Transcript Volume 2 at 8. Koch testified that the initials were placed on the document in his presence. When he was shown the addendum order of probation, Koch testified that the addendum contained separate rules for sex offenders who are sentenced for a sex offense and that the addendum shown to him also had Brown's “initials on the bottom right on the same date that he signed them in [Koch's] presence.” Id. at 9. He also testified that Brown enrolled in and began a certified sexual perpetrator treatment program at Headwaters, that he had come to know Bracht who was Brown's assigned treatment provider, that at some point he became aware that Brown was falling out of compliance and the compliance issue started with Brown's attendance, that the sexual history polygraphs required by the addendum order of probation were required “to determine the offending behavior of any current victims you may have, any past victims that you may have that's important for the treatment, the course of the treatment,” that Brown “began to fail the sexual history polygraphs,” and that he and the treatment provider attempted to address the noncompliance informally without filing a violation. Id. at 15.

[8] Koch testified that he believed that the reason for the March 1, 2017 agreement was that “after another failed polygraph [Brown] began having some attendance issues with treatment.” Transcript Volume 2 at 22. He also testified that he and Bracht verbally discussed with Brown his obligations with respect to the polygraphs, that he became aware that Brown had again failed a polygraph and believed the failure to have occurred on April 21, 2017, and that he received communication from Headwaters indicating they did not feel that they could work with Brown further. The court and Koch had the following exchange regarding the March 1, 2017 agreement and the May 3, 2017 letter:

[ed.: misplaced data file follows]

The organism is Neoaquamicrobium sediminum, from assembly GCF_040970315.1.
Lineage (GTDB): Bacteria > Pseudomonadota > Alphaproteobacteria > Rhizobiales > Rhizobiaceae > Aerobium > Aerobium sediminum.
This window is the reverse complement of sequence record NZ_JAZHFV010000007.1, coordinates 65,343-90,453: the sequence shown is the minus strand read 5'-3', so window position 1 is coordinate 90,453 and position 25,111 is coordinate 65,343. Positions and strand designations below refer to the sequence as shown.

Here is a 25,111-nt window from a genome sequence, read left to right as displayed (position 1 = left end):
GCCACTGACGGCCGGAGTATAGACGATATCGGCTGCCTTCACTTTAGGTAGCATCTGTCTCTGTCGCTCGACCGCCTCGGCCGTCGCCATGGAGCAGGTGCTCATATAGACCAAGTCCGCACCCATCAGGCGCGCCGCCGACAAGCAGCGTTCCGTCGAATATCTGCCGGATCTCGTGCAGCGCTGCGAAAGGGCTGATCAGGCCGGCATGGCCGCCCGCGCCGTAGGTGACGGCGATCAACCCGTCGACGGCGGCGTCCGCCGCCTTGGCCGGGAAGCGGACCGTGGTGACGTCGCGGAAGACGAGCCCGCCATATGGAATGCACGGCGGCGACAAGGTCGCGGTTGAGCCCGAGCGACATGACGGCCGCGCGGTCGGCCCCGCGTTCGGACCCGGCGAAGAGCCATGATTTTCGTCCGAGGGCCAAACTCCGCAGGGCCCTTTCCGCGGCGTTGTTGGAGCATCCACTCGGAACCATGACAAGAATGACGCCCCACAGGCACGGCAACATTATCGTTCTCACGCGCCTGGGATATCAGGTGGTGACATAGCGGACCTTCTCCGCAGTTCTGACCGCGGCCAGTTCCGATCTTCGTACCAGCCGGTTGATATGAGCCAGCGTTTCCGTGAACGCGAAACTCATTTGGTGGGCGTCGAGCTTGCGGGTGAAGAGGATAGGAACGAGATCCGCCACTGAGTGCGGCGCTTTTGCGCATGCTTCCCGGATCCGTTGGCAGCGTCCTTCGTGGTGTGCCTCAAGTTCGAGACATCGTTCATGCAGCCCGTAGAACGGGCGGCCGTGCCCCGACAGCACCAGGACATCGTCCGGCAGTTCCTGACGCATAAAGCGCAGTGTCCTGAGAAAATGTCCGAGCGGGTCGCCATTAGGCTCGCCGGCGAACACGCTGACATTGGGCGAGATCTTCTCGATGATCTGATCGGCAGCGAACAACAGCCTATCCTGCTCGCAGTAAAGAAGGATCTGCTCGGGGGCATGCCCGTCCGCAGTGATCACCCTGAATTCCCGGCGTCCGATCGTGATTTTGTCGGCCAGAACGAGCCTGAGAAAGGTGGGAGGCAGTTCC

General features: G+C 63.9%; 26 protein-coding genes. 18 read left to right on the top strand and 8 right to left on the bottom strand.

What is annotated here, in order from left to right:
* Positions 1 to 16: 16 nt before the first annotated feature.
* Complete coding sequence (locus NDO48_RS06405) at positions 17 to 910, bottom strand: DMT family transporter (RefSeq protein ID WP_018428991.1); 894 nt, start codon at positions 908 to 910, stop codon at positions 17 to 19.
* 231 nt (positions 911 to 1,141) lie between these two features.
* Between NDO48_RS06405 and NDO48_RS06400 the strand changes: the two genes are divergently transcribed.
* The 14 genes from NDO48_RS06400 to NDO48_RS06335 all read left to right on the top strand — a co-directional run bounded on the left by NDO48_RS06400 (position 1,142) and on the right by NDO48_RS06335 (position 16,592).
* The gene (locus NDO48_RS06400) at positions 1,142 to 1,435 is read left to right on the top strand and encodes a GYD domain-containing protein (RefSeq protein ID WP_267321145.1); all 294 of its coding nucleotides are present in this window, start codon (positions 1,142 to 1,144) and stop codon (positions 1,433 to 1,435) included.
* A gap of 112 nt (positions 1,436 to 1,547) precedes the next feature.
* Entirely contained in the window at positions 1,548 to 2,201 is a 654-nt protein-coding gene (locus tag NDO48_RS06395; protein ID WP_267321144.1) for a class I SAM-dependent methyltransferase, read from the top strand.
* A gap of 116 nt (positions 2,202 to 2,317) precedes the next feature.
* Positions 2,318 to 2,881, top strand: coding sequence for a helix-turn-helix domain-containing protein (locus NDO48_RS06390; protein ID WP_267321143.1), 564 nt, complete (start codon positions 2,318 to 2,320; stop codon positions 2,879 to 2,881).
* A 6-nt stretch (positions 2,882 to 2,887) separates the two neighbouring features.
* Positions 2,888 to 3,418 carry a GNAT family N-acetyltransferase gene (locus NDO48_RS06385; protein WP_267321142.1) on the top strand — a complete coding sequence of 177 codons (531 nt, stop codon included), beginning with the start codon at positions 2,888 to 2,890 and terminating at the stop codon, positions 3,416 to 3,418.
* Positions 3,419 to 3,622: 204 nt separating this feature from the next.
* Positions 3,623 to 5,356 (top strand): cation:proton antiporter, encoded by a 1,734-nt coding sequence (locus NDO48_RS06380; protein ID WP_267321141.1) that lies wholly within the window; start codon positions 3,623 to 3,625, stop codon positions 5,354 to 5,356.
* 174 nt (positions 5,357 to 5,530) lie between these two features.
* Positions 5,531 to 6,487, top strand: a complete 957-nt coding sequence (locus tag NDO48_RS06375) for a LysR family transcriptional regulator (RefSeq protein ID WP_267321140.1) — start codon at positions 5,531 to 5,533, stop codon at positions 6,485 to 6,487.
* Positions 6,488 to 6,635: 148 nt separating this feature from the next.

THE COURT: [J]ust so I'm clear, [the March 1, 2017 agreement] is signed by [Brown] who says that all excused absences must have documentation, nurse note, funeral and have prior approval correct?

KOCH: That is correct.

THE COURT: Okay. So that was at—to [counsel for Brown's] point, that was for attendance, the no tolerance.

KOCH: Okay.

THE COURT: Am I right?

KOCH: I—yes.

THE COURT: Okay. So in the—I just want to confirm in [the May 3, 2017 letter] then you as the probation officer got information from [Bracht] that [Brown] was not in compliance with the zero tolerance agreement correct? Because she says he failed to show up for two maintenance polygraphs.

KOCH: That's correct.

THE COURT: Okay. So he failed to show up those two times, and did he have any written documentation as outlined in [the March 1, 2017 agreement]?

KOCH: Not from the information that was provided to me.

THE COURT: Okay. All right.

THE COURT: Any follow-up from counsel?

Transcript Volume 2 at 33–34.

[9] Brown testified that his probation was extended on March 1, 2017, for six months because he failed to attend meetings or was not complete with classes. He also testified that he notified Bracht that he was unable to attend the two polygraph meetings by calling from his work line, he provided Bracht with his manager's number and extension, and he did not bring a note from his employer on letterhead to Bracht for the absences on April 10 and May 1. After the hearing, the court ordered Brown's probation revoked.